The Siege Of A Fortress

Looking around enough in military history makes you suspect that there is very little difference between an army and a city; that very little difference is simply speed. The army is liable to believe that it can move at any moment; the city is liable to believe that it will always be right where it is. To understand an army in the common-sense way, as a matter of men fighting on the same side, is to be focusing at once too narrowly and widely. See the camp followers, women and children, surrounding the camp and almost doubling it. See the dissension in the ranks – desertion, insubordination, cracks in the great column.

I spent a long time over the last few years trying to understand the sense that various militaries had of the landscape throughout history. I impatiently scanned through Clausewitz, Machiavelli’s Art of War, and all Seven Military Classics of ancient China. And just as you are doomed to fail in understanding the gardens of Tenochtitlan or Suzhou through the written sources left behind, you are doomed to fail in understanding how the generals of the past understood the landscapes they marched through. This is not because they never touch on landscape in their treatises, but because they always treat it in passing and without any satisfying system.

You actually understand the relationship a general might have had with landscape best by reading long primary accounts of marching – for example, in Xenophon’s Anabasis. As Xenophon’s group picks their way through Turkey, you begin to see that naturally enough, before the all-seeing intelligence of the modern military, armies made do, confronting the vagaries of the land they encountered with a repertoire of habits and technologies that made them resistant and resilient. They did not have any great theory, or model, of the land around them, because they were never safe and remote enough to see it. And it is only until the days of Louis XIV, as the state hardens, along with its borders, roads, and identities, that the landscape hardens, in the form of his plans-reliefs, physical models that show his fortified cities in their topographical context.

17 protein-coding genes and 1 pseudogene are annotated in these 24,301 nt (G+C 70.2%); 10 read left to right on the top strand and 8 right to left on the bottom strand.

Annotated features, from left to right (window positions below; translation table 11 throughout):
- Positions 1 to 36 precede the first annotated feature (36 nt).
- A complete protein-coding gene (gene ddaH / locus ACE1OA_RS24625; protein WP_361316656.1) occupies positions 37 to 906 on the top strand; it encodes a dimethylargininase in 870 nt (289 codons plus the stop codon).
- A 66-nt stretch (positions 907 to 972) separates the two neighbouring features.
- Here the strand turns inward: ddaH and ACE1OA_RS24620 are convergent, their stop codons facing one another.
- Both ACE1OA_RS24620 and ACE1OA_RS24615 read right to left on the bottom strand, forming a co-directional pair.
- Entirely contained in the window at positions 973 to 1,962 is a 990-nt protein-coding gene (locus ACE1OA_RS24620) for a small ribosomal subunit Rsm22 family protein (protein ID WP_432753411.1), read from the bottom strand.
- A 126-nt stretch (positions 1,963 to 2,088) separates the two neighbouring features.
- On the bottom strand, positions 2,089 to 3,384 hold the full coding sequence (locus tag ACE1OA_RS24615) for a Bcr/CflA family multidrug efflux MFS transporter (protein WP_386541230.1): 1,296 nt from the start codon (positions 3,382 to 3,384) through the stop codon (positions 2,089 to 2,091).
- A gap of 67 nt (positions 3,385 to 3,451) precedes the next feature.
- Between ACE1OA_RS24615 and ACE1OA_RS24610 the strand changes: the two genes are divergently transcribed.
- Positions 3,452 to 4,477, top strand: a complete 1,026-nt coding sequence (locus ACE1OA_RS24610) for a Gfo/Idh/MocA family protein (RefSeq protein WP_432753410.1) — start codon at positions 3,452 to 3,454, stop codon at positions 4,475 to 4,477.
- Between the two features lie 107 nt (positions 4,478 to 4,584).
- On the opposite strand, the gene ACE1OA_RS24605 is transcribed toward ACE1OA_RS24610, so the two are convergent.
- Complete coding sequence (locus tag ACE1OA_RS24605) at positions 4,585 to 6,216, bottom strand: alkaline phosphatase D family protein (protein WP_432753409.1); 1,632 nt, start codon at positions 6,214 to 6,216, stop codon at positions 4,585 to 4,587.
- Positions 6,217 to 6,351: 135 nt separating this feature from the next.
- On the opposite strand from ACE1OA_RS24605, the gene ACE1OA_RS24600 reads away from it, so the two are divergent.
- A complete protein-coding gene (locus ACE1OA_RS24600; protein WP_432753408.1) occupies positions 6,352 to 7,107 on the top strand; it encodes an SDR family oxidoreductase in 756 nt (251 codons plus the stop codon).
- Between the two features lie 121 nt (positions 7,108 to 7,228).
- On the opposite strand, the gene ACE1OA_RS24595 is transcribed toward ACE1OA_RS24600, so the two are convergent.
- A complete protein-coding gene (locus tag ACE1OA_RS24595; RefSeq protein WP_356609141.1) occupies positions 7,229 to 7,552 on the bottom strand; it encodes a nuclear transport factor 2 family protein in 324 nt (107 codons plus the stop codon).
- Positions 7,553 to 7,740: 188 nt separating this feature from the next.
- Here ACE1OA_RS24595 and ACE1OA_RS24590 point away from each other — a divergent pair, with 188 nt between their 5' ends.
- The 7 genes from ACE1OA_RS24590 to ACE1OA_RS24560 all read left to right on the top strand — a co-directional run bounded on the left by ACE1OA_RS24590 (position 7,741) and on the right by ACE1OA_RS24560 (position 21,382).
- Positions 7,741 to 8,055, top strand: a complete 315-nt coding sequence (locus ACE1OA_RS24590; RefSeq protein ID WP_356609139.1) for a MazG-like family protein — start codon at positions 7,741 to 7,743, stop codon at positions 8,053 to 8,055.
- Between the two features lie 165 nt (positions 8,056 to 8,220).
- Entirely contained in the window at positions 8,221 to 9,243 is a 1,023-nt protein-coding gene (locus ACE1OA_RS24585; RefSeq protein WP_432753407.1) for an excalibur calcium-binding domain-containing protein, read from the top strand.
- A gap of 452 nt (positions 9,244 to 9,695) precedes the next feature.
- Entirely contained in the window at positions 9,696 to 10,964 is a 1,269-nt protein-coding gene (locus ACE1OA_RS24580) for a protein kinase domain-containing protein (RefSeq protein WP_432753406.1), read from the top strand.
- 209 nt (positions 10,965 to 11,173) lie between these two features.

I was trying to understand all this in order to better understand where cities come from, and how they choose to sit on the land. Because even if these militaries of the world had no great theory of the places they occupied, they nevertheless occupied them. They certainly understood how to crystallize people into space, and moreover how to make those human spaces recur, over and over again.

Of all of things I have seen and felt in the last few months, what I feel most prepared to write about in this space is the overwhelming number of ways in which the common space of the city has been rewritten. On one hand, the eeriness of the city at this moment is that it lacks fully half its landscape: the spatial density of other people in motion to navigate around. And when other people do appear the calculation of push and pull that accompanies them has totally changed; they are at once more welcome at a medium distance, and more unwanted at a close distance.

Protest is its own layer over that basic scenario. Rarely in my lifetime have protests seemed quite so visibly organized in space as they are today – when, of course, they are often minimally planned or stage-managed. From the socially-distanced crowd in Tel Aviv, to the deployment of white protesters as a shield for black ones, to the stiffening of the Seattle protest into an autonomous zone, we can see a variety of ways in which protesting people are articulated in space to make meaning. As “Black Lives Matter” is painted in two dimensions on the street, pointed at the armored White House, one version of the city appears to be under siege by another.

Dürer’s woodcut The Siege of a Fortress comes in two panels. To the right, giant formations of fighting men, fizzing riders on all sides, proceeding down the center of a field, with burning towns and placid trees scattered to either side. On the left, you can see the force they are addressing: the giant hull of a fortified town, entrenched behind a damlike wall. Having looked at and enjoyed many grand old portraits of cities – from Franz Hogenberg to Matrakçı Nasuh – I feel that Dürer’s picture stands above them, as somehow one of the truest pictures of urban life I know.

If there are two ways of seeing a city, I know perfectly well how landscape architecture serves the rooted city, the safe city, the state city. But I do not know its place in the traveling city, the flowing city, the insurgent city.

(June 2020)